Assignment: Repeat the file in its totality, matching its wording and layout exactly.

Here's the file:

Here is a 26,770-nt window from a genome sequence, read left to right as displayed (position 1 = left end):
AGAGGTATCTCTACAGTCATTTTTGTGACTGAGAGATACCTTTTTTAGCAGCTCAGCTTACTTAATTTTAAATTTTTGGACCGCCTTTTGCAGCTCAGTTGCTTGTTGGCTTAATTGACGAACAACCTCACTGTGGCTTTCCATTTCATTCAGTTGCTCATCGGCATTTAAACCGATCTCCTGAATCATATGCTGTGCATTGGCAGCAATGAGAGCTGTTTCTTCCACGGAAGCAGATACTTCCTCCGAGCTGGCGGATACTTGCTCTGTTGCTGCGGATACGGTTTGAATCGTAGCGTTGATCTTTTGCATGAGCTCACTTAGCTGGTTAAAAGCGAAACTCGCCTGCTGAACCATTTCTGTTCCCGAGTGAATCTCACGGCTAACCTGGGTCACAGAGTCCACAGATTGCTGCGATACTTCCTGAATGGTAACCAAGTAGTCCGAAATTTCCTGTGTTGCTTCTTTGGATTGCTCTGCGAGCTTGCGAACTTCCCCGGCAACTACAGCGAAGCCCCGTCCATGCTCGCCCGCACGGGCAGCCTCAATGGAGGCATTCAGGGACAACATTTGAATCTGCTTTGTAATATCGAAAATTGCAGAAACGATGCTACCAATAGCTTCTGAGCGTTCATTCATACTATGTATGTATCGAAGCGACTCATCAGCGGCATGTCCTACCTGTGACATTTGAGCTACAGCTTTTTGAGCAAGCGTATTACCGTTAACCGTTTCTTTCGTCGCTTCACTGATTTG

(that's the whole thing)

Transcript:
Here is a 26,770-nt window from a genome sequence, read left to right as displayed (position 1 = left end):
AGAGGTATCTCTACAGTCATTTTTGTGACTGAGAGATACCTTTTTTAGCAGCTCAGCTTACTTAATTTTAAATTTTTGGACCGCCTTTTGCAGCTCAGTTGCTTGTTGGCTTAATTGACGAACAACCTCACTGTGGCTTTCCATTTCATTCAGTTGCTCATCGGCATTTAAACCGATCTCCTGAATCATATGCTGTGCATTGGCAGCAATGAGAGCTGTTTCTTCCACGGAAGCAGATACTTCCTCCGAGCTGGCGGATACTTGCTCTGTTGCTGCGGATACGGTTTGAATCGTAGCGTTGATCTTTTGCATGAGCTCACTTAGCTGGTTAAAAGCGAAACTCGCCTGCTGAACCATTTCTGTTCCCGAGTGAATCTCACGGCTAACCTGGGTCACAGAGTCCACAGATTGCTGCGATACTTCCTGAATGGTAACCAAGTAGTCCGAAATTTCCTGTGTTGCTTCTTTGGATTGCTCTGCGAGCTTGCGAACTTCCCCGGCAACTACAGCGAAGCCCCGTCCATGCTCGCCCGCACGGGCAGCCTCAATGGAGGCATTCAGGGACAACATTTGAATCTGCTTTGTAATATCGAAAATTGCAGAAACGATGCTACCAATAGCTTCTGAGCGTTCATTCATACTATGTATGTATCGAAGCGACTCATCAGCGGCATGTCCTACCTGTGACATTTGAGCTACAGCTTTTTGAGCAAGCGTATTACCGTTAACCGTTTCTTTCGTCGCTTCACTGATTTG